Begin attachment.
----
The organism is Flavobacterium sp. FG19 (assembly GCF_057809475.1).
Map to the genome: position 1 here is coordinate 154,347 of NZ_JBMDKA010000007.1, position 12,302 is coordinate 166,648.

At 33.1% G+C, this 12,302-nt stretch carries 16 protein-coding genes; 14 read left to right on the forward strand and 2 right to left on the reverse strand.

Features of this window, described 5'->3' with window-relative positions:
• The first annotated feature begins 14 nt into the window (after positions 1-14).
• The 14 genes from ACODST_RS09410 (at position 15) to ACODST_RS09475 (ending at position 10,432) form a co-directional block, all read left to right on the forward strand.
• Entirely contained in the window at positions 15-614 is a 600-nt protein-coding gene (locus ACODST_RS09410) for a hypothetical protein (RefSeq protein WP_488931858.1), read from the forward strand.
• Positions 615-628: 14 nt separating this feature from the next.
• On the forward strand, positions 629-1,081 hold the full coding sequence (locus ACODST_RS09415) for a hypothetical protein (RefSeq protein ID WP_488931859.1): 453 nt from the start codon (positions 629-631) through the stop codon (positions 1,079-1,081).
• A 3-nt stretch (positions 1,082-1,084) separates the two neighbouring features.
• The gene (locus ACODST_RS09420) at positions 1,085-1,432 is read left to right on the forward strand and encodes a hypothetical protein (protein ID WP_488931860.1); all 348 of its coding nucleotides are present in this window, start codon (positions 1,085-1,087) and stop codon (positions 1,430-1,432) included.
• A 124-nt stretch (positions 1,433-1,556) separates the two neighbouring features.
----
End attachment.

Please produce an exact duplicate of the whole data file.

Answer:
The organism is Flavobacterium sp. FG19 (assembly GCF_057809475.1).
Map to the genome: position 1 here is coordinate 154,347 of NZ_JBMDKA010000007.1, position 12,302 is coordinate 166,648.

At 33.1% G+C, this 12,302-nt stretch carries 16 protein-coding genes; 14 read left to right on the forward strand and 2 right to left on the reverse strand.

Features of this window, described 5'->3' with window-relative positions:
• The first annotated feature begins 14 nt into the window (after positions 1-14).
• The 14 genes from ACODST_RS09410 (at position 15) to ACODST_RS09475 (ending at position 10,432) form a co-directional block, all read left to right on the forward strand.
• Entirely contained in the window at positions 15-614 is a 600-nt protein-coding gene (locus ACODST_RS09410) for a hypothetical protein (RefSeq protein WP_488931858.1), read from the forward strand.
• Positions 615-628: 14 nt separating this feature from the next.
• On the forward strand, positions 629-1,081 hold the full coding sequence (locus ACODST_RS09415) for a hypothetical protein (RefSeq protein ID WP_488931859.1): 453 nt from the start codon (positions 629-631) through the stop codon (positions 1,079-1,081).
• A 3-nt stretch (positions 1,082-1,084) separates the two neighbouring features.
• The gene (locus ACODST_RS09420) at positions 1,085-1,432 is read left to right on the forward strand and encodes a hypothetical protein (protein ID WP_488931860.1); all 348 of its coding nucleotides are present in this window, start codon (positions 1,085-1,087) and stop codon (positions 1,430-1,432) included.
• A 124-nt stretch (positions 1,433-1,556) separates the two neighbouring features.